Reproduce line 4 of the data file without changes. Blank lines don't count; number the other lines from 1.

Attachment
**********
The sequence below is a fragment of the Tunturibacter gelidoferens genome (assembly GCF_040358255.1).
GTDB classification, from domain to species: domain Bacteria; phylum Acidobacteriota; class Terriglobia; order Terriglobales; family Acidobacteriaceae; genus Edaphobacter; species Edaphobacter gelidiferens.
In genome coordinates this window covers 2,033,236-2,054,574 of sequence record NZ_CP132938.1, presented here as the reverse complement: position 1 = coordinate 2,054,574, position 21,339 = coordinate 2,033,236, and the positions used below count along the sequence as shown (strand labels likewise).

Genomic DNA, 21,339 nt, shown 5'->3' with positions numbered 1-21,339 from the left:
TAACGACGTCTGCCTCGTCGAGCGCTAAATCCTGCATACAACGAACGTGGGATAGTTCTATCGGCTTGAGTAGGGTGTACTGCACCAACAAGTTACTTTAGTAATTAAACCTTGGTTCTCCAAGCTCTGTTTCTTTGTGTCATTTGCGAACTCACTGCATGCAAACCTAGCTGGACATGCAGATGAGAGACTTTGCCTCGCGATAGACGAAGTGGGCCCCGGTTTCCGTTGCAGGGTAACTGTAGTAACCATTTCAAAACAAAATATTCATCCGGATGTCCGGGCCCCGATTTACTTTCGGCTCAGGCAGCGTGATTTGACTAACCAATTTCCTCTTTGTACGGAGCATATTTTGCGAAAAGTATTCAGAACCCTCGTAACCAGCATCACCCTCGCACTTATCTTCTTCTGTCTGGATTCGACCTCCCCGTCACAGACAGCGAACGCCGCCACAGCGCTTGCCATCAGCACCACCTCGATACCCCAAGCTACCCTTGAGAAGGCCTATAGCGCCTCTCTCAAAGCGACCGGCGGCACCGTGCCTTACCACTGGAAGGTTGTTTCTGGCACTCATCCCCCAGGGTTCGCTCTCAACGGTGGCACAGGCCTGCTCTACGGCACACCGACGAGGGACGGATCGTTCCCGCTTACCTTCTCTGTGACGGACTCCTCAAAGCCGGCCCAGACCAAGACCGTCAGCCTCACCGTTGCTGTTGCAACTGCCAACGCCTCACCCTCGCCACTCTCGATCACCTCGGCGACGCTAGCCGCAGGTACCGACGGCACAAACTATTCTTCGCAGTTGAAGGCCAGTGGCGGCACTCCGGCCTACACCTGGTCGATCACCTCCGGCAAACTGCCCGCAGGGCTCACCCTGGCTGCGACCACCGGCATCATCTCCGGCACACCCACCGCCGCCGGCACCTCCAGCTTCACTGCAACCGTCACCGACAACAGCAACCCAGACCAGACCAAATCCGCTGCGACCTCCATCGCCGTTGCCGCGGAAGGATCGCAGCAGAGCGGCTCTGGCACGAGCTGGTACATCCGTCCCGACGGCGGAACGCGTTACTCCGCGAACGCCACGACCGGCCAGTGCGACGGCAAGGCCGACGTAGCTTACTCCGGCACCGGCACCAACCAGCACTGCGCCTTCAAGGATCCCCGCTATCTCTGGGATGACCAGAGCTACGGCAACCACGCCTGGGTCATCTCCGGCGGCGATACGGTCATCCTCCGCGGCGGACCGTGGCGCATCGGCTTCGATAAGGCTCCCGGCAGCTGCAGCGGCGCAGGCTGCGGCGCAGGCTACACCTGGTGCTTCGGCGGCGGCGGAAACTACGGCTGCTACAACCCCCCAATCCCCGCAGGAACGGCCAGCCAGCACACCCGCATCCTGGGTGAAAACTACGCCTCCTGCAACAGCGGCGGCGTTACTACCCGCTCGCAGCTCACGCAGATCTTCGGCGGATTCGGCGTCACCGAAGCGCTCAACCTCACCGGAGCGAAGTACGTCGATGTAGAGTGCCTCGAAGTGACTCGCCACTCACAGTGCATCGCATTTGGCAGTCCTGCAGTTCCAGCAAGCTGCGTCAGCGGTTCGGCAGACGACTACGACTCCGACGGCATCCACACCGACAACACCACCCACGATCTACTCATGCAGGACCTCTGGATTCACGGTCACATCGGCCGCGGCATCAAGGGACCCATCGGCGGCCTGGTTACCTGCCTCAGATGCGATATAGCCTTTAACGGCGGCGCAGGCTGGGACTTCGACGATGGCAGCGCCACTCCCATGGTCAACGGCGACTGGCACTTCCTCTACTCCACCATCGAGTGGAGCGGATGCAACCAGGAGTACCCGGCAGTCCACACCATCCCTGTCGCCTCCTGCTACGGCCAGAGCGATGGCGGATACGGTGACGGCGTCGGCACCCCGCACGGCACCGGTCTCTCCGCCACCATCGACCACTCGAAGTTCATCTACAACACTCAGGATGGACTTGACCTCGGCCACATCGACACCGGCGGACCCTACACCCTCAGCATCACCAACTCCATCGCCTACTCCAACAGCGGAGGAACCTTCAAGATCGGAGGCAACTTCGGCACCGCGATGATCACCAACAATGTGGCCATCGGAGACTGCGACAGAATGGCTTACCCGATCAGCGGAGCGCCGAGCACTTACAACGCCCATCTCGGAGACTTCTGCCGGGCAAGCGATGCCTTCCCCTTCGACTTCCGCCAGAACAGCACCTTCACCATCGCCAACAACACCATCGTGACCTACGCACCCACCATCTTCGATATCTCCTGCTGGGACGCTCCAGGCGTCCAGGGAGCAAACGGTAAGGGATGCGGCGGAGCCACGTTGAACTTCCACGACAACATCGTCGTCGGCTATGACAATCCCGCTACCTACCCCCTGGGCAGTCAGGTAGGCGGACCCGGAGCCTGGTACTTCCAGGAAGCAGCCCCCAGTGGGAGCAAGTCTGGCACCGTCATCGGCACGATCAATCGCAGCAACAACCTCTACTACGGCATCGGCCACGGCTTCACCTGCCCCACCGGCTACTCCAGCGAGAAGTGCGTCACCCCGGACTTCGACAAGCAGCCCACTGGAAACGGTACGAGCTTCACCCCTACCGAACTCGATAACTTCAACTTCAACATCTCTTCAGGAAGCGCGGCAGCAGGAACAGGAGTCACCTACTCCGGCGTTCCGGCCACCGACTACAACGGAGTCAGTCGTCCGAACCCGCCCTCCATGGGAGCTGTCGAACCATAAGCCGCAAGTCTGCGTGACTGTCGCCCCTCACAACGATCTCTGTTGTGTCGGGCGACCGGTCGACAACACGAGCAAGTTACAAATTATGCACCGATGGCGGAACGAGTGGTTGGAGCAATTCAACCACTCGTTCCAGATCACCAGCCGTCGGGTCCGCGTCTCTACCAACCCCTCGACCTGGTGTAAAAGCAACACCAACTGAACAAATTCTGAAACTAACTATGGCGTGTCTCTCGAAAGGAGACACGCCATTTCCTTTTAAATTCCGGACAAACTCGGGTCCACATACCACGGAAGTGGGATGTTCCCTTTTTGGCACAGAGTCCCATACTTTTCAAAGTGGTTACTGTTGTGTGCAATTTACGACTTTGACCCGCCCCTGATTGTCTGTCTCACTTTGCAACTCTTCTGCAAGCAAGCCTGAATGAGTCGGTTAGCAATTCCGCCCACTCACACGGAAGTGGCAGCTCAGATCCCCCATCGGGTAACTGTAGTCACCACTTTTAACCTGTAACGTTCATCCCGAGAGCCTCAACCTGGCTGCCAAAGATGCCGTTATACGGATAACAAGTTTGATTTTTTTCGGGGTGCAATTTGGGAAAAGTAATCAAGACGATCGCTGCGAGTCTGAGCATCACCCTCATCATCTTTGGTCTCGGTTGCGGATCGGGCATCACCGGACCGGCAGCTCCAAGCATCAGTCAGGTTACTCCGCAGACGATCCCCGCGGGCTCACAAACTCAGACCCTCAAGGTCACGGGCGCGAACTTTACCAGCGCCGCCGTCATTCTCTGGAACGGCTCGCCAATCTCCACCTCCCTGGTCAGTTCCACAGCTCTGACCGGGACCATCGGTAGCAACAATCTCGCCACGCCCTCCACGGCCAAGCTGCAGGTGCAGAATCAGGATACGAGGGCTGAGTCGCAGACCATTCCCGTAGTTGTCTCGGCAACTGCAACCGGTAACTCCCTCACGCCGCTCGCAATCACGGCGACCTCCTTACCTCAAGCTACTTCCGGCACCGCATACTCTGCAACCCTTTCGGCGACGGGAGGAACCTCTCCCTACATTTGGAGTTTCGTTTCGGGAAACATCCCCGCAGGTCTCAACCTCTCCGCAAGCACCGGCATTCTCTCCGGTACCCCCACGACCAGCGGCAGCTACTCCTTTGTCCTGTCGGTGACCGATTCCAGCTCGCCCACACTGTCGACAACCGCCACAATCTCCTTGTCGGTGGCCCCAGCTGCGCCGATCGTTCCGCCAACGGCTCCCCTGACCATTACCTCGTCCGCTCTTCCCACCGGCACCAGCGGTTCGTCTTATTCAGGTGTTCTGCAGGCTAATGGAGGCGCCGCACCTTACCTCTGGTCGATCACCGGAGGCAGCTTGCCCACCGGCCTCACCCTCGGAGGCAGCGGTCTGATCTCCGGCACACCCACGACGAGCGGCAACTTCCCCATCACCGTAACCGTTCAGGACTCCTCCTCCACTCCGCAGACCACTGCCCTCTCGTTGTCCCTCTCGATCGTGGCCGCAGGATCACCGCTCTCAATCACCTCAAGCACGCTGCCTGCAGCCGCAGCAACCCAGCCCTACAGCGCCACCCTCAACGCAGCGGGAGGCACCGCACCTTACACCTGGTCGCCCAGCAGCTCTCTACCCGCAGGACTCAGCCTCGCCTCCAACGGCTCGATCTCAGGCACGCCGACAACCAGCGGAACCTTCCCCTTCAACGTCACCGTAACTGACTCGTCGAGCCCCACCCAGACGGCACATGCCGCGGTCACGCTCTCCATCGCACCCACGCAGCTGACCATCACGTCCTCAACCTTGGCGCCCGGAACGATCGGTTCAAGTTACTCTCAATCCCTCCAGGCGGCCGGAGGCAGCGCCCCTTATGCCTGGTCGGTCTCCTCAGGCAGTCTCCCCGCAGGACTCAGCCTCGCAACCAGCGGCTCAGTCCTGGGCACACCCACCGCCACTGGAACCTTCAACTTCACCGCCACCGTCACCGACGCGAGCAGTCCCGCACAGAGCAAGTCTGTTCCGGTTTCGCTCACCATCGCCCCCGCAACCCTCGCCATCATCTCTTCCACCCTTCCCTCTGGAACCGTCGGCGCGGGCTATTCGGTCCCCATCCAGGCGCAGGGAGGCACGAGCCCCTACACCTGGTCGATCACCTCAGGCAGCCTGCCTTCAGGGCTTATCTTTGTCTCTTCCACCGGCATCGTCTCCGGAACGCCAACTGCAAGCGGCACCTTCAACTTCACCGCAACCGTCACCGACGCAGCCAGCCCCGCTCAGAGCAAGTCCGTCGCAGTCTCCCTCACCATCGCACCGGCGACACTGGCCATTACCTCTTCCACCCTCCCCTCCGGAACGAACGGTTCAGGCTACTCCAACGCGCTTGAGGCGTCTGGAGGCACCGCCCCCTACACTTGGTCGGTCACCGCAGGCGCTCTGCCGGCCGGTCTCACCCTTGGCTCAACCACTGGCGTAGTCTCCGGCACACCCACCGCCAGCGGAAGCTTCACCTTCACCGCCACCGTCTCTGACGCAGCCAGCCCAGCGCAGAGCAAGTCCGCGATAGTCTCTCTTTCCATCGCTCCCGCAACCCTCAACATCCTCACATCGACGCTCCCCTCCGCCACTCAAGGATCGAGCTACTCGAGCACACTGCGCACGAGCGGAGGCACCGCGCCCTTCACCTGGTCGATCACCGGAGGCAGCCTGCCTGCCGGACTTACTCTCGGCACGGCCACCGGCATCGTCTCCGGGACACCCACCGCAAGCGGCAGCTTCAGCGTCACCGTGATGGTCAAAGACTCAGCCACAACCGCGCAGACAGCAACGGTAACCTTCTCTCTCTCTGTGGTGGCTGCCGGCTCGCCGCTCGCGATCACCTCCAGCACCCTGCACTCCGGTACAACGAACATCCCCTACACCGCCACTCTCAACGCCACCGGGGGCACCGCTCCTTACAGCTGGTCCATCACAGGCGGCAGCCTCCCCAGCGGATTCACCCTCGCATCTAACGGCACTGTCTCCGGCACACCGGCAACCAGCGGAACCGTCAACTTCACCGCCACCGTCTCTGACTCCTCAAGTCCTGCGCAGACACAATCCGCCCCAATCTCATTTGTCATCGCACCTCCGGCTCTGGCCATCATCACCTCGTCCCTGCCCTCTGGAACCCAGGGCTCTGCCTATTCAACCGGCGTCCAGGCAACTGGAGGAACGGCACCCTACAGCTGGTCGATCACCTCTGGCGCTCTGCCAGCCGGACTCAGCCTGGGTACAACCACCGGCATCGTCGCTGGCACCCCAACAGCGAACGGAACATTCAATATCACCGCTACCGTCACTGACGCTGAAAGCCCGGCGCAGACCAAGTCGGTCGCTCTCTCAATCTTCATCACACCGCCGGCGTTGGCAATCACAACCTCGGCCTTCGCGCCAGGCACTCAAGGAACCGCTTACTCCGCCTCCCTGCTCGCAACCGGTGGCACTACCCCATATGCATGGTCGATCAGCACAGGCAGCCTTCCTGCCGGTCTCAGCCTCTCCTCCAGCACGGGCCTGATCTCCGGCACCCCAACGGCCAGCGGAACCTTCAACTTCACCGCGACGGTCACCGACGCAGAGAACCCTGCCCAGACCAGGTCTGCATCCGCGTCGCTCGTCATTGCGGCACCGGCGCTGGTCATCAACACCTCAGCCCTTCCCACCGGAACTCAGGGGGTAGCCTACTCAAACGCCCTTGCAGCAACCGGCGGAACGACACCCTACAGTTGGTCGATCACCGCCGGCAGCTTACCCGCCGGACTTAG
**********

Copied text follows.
Genomic DNA, 21,339 nt, shown 5'->3' with positions numbered 1-21,339 from the left: